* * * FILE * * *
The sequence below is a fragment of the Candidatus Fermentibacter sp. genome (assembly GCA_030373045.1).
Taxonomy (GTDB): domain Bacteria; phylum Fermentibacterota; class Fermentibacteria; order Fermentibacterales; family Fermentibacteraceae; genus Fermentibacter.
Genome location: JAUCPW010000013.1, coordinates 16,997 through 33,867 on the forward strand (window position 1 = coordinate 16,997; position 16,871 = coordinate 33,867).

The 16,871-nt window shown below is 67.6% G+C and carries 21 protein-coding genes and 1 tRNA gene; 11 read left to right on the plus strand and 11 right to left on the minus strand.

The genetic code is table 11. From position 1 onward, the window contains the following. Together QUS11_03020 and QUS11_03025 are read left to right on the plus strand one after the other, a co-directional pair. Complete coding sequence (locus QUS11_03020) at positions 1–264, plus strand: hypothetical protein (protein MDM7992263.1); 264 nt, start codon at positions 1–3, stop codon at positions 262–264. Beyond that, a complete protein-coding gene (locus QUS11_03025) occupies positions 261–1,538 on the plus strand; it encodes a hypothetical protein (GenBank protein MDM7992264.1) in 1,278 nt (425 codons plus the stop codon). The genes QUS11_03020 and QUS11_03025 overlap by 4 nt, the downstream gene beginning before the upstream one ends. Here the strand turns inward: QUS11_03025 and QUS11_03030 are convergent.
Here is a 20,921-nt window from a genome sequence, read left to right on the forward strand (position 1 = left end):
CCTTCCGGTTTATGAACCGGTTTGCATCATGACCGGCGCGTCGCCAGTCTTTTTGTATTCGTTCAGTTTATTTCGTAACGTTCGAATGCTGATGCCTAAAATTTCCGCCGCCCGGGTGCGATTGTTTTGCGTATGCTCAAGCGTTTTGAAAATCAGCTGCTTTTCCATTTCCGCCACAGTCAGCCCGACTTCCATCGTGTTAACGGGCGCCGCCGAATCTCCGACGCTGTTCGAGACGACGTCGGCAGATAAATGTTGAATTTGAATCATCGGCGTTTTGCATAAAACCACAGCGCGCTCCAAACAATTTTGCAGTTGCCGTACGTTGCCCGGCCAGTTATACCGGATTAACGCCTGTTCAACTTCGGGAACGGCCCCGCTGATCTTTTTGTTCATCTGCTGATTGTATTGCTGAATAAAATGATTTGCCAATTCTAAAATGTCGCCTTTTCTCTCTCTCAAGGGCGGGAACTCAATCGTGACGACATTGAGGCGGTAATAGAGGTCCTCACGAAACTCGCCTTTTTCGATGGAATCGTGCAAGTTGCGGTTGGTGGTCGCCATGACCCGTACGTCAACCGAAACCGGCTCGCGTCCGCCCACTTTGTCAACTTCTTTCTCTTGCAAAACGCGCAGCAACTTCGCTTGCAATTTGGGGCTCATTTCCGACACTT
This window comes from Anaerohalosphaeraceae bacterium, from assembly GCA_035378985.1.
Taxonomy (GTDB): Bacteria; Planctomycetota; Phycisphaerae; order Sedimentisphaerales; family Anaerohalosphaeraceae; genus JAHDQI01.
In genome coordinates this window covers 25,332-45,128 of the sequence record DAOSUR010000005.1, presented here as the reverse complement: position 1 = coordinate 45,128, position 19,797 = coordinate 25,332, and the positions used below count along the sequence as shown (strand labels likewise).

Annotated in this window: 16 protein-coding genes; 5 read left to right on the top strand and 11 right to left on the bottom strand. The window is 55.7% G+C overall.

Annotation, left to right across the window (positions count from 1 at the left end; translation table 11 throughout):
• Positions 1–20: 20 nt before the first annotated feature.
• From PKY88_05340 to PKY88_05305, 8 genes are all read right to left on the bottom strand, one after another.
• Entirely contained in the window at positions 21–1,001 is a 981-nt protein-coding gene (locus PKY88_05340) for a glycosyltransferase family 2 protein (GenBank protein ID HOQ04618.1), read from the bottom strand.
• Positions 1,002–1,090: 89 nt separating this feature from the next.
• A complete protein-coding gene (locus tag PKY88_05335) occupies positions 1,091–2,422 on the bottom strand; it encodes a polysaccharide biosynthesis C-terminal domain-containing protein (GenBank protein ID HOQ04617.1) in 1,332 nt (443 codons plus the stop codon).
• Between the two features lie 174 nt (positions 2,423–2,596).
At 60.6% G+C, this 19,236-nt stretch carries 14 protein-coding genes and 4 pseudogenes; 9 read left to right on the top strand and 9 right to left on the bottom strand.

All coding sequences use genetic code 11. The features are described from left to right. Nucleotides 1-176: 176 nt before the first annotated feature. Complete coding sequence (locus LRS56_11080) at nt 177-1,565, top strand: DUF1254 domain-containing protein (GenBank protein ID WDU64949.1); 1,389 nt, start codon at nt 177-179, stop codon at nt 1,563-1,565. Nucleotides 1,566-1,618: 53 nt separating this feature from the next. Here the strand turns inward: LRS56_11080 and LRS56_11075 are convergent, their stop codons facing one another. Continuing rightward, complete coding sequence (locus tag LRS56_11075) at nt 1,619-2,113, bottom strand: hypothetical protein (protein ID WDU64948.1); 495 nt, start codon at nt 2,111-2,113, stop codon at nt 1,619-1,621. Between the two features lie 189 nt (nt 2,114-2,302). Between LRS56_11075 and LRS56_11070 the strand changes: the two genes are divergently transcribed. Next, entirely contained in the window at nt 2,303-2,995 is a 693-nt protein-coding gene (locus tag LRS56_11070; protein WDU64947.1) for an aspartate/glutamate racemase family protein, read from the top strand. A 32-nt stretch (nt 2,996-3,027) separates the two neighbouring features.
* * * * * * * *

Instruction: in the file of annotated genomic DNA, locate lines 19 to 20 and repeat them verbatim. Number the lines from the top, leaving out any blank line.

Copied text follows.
At 60.6% G+C, this 19,236-nt stretch carries 14 protein-coding genes and 4 pseudogenes; 9 read left to right on the top strand and 9 right to left on the bottom strand.

All coding sequences use genetic code 11. The features are described from left to right. Nucleotides 1-176: 176 nt before the first annotated feature. Complete coding sequence (locus LRS56_11080) at nt 177-1,565, top strand: DUF1254 domain-containing protein (GenBank protein ID WDU64949.1); 1,389 nt, start codon at nt 177-179, stop codon at nt 1,563-1,565. Nucleotides 1,566-1,618: 53 nt separating this feature from the next. Here the strand turns inward: LRS56_11080 and LRS56_11075 are convergent, their stop codons facing one another. Continuing rightward, complete coding sequence (locus tag LRS56_11075) at nt 1,619-2,113, bottom strand: hypothetical protein (protein ID WDU64948.1); 495 nt, start codon at nt 2,111-2,113, stop codon at nt 1,619-1,621. Between the two features lie 189 nt (nt 2,114-2,302). Between LRS56_11075 and LRS56_11070 the strand changes: the two genes are divergently transcribed. Next, entirely contained in the window at nt 2,303-2,995 is a 693-nt protein-coding gene (locus tag LRS56_11070; protein WDU64947.1) for an aspartate/glutamate racemase family protein, read from the top strand. A 32-nt stretch (nt 2,996-3,027) separates the two neighbouring features.